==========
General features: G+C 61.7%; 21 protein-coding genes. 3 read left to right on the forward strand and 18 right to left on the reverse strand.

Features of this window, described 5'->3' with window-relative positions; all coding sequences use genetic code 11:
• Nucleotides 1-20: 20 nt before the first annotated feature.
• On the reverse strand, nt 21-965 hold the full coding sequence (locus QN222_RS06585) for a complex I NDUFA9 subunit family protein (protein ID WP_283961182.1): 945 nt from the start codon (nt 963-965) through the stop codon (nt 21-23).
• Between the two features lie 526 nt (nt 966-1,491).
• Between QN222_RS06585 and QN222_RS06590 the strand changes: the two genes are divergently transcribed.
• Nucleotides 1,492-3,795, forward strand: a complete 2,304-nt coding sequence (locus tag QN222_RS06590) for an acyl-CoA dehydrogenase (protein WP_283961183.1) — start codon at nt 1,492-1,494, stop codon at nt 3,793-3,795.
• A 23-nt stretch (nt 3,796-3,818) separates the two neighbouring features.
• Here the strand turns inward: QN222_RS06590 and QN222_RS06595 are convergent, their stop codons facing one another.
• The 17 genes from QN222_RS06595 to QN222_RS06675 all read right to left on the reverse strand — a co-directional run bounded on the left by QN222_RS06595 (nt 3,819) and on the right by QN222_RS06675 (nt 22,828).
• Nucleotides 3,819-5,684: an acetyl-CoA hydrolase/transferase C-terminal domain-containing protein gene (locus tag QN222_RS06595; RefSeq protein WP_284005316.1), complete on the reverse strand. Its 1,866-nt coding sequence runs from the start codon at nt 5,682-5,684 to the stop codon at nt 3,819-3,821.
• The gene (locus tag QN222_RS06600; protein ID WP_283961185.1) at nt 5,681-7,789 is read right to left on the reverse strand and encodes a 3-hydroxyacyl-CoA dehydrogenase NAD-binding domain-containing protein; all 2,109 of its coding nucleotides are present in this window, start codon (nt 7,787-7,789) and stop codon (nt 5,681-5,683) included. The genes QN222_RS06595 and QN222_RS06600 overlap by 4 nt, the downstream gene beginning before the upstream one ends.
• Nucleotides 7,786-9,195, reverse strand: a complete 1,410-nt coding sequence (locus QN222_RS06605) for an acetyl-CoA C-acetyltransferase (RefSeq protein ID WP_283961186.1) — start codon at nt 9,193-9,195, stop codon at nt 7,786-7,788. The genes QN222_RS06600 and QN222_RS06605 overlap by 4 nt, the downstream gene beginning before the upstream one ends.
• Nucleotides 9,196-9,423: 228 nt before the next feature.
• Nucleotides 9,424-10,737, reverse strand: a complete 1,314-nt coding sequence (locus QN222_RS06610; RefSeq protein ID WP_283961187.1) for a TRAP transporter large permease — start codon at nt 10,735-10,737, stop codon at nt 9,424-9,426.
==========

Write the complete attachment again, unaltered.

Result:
General features: G+C 61.7%; 21 protein-coding genes. 3 read left to right on the forward strand and 18 right to left on the reverse strand.

Features of this window, described 5'->3' with window-relative positions; all coding sequences use genetic code 11:
• Nucleotides 1-20: 20 nt before the first annotated feature.
• On the reverse strand, nt 21-965 hold the full coding sequence (locus QN222_RS06585) for a complex I NDUFA9 subunit family protein (protein ID WP_283961182.1): 945 nt from the start codon (nt 963-965) through the stop codon (nt 21-23).
• Between the two features lie 526 nt (nt 966-1,491).
• Between QN222_RS06585 and QN222_RS06590 the strand changes: the two genes are divergently transcribed.
• Nucleotides 1,492-3,795, forward strand: a complete 2,304-nt coding sequence (locus tag QN222_RS06590) for an acyl-CoA dehydrogenase (protein WP_283961183.1) — start codon at nt 1,492-1,494, stop codon at nt 3,793-3,795.
• A 23-nt stretch (nt 3,796-3,818) separates the two neighbouring features.
• Here the strand turns inward: QN222_RS06590 and QN222_RS06595 are convergent, their stop codons facing one another.
• The 17 genes from QN222_RS06595 to QN222_RS06675 all read right to left on the reverse strand — a co-directional run bounded on the left by QN222_RS06595 (nt 3,819) and on the right by QN222_RS06675 (nt 22,828).
• Nucleotides 3,819-5,684: an acetyl-CoA hydrolase/transferase C-terminal domain-containing protein gene (locus tag QN222_RS06595; RefSeq protein WP_284005316.1), complete on the reverse strand. Its 1,866-nt coding sequence runs from the start codon at nt 5,682-5,684 to the stop codon at nt 3,819-3,821.
• The gene (locus tag QN222_RS06600; protein ID WP_283961185.1) at nt 5,681-7,789 is read right to left on the reverse strand and encodes a 3-hydroxyacyl-CoA dehydrogenase NAD-binding domain-containing protein; all 2,109 of its coding nucleotides are present in this window, start codon (nt 7,787-7,789) and stop codon (nt 5,681-5,683) included. The genes QN222_RS06595 and QN222_RS06600 overlap by 4 nt, the downstream gene beginning before the upstream one ends.
• Nucleotides 7,786-9,195, reverse strand: a complete 1,410-nt coding sequence (locus QN222_RS06605) for an acetyl-CoA C-acetyltransferase (RefSeq protein ID WP_283961186.1) — start codon at nt 9,193-9,195, stop codon at nt 7,786-7,788. The genes QN222_RS06600 and QN222_RS06605 overlap by 4 nt, the downstream gene beginning before the upstream one ends.
• Nucleotides 9,196-9,423: 228 nt before the next feature.
• Nucleotides 9,424-10,737, reverse strand: a complete 1,314-nt coding sequence (locus QN222_RS06610; RefSeq protein ID WP_283961187.1) for a TRAP transporter large permease — start codon at nt 10,735-10,737, stop codon at nt 9,424-9,426.